Yes, I think we would all agree that the Bible speaks vehemently and very frequently about both of these terms, almost obsessively in a way. As Christians, though, I think what we can do is say that, yes, the Bible does speak to these things, but the Bible doesn't leave us there. It doesn't reduce us to just these states of oppressor and oppressed. We're not as simplistic as that.

So I think that when we look at this, this is a real opportunity for us as the church to speak to someone who does hold to CRT. Just as a point here, I've actually never met anyone who said, "I'm a proponent of CRT. I'm pro-CRT." I've heard people use the language, but really a lot of the meanings behind these words have been used for centuries. Maybe they've just been codified in these more contemporary phrases and things like that.

But, anyway, if you do meet someone, I think it's an opportunity for us as Christians, as people who are called to be salt and light in this world, as people who are priestly representatives to enter into these conversations and say, "Okay. So let's talk about oppressor and oppressed, for example. What does the cross have to say about that? The cross has to say that for the oppressor, there is real redemption. There is real forgiveness. For the oppressed, you do have real dignity. You do have this unestimable worth and this incalculable value."

That's just a small example, but we can actually use some of this terminology to say, "Okay. Yes, some of it is actually emblematic of our society, of parts of our society, or parts of the biblical narrative, but let me then show you the fullness that the gospel can bring to some of these phrases and the beauty, the truth, and the goodness that Jesus Christ can really bring towards these conversations."

Nathan Rittenhouse: Brandon, do you think there's a sense here where we have to be extremely careful with our definitions? As you were talking about, even the phrases “oppressed and oppressor.” I was remembering you and I were at a university a little over a year ago, and we were speaking to a young lady who was very much using language that was in keeping with this. This was after an event. We were talking about oppression, justice, and being oppressed, and, in my mind, I knew we weren't communicating clearly.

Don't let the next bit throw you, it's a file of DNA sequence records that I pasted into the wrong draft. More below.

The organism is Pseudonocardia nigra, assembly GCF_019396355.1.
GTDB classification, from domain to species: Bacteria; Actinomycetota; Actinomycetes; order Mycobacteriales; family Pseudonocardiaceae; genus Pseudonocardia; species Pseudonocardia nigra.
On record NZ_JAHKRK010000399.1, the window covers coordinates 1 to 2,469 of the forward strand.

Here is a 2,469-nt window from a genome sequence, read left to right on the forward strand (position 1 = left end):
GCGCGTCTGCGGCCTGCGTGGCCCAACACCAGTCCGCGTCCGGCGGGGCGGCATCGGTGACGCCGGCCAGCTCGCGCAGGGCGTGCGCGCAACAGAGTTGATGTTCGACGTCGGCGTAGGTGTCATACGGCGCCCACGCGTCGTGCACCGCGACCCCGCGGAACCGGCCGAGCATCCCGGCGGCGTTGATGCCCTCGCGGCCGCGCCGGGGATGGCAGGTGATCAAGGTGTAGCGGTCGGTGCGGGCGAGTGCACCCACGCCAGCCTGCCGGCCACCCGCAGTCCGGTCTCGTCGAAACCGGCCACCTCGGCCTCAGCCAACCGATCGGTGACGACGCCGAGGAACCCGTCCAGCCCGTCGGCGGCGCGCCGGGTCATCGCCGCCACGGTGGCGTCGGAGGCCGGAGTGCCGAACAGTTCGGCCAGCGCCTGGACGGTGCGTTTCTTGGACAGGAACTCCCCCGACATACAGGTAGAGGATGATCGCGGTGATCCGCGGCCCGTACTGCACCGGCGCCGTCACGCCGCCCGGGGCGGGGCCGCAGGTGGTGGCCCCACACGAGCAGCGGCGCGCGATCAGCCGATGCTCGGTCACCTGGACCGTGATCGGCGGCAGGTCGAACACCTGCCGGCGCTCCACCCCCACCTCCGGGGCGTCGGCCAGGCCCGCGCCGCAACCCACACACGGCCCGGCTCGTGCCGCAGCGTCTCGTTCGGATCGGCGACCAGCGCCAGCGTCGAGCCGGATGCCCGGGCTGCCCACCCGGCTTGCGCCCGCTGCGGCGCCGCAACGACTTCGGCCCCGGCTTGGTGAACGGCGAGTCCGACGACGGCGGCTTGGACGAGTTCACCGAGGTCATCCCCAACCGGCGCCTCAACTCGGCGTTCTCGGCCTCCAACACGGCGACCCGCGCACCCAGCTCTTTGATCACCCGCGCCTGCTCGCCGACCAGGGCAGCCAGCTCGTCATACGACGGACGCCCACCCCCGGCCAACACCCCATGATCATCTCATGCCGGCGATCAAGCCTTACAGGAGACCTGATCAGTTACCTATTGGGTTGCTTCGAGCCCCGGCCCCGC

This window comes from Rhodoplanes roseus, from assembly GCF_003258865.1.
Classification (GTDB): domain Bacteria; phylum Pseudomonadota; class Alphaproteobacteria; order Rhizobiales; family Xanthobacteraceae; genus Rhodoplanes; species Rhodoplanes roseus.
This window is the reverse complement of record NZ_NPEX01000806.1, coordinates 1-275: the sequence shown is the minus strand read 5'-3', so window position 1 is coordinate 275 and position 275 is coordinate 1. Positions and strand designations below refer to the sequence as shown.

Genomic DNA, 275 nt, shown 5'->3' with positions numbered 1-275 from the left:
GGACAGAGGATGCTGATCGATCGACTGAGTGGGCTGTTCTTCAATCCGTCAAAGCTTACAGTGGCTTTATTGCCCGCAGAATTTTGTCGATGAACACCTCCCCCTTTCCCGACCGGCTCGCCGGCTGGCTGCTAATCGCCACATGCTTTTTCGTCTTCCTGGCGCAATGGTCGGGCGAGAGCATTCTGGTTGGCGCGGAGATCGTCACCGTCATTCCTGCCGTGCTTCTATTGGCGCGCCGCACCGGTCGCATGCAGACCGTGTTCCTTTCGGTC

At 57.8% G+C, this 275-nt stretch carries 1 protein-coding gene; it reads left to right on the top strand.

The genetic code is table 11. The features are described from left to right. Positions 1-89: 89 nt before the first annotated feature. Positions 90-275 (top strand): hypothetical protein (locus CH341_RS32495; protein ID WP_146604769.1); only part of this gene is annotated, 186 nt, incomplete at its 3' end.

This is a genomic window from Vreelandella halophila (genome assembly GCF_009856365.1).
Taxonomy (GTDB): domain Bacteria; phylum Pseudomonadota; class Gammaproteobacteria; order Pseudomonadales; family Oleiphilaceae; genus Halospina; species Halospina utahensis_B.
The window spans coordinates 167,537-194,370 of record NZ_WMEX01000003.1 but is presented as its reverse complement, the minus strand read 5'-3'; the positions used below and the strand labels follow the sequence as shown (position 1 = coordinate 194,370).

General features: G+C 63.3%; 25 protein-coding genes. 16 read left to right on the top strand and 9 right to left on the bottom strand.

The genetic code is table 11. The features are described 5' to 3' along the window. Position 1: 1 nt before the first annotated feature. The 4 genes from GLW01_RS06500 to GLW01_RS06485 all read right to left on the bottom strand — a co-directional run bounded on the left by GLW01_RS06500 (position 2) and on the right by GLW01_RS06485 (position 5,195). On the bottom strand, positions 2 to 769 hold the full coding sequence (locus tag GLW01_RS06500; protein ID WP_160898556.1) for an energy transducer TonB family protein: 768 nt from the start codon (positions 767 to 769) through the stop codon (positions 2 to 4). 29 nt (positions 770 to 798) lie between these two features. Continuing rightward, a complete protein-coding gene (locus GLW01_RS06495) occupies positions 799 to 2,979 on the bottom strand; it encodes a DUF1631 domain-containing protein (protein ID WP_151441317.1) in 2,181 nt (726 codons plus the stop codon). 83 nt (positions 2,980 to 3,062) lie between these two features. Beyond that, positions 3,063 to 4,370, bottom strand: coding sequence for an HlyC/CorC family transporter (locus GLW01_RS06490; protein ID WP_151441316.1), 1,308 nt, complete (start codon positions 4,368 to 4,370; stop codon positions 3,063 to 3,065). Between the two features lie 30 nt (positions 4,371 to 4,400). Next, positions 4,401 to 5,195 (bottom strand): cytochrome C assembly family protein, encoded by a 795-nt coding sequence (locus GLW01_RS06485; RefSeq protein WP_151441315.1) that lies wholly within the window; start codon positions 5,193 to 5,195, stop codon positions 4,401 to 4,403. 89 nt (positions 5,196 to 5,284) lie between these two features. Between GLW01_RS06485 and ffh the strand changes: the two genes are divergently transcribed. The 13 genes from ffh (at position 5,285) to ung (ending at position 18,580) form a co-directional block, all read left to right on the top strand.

She was talking about the ways in which she'd been oppressed. Then she threw in this phrase. She said, "And I recognize that I'm an oppressor also because I can see. And so, being a person who isn't blind means that I'm an oppressor of people who are blind."

When she said that, I was like, "I think maybe that's different than the way that I think about oppression." Maybe there's some connection there that I'm not seeing. And so, to say that you have an advantage because you can see, that's definitely true. That's a great benefit in all aspects and elements of society. Does that benefit make you an oppressor and is that something that you can repent of and be forgiven of? So when we say the gospel offers repentance for the oppressor, can you repent of being able to see?

Do you think the way that the words are used differently, is that part of the problem here, that we're using the same words, but we're not communicating?

Brandon Cleaver: Nathan, I think you're spot on with that. I think that's a big part, and it's a part of why, in these conversations, we can't get off the proverbial starting block in a real way because we're defining things differently.

It's interesting that you mentioned that. I actually gave a talk on slavery in the Bible, and one of the titles that I have for it, depending on the environment, is the Contemporary Conflation of Slavery in the Bible, because there's often this conflation or equivocation, this mixing of terms with slavery that's described in the Bible, or the slavery that took place early on in the birth of this nation, in antebellum times.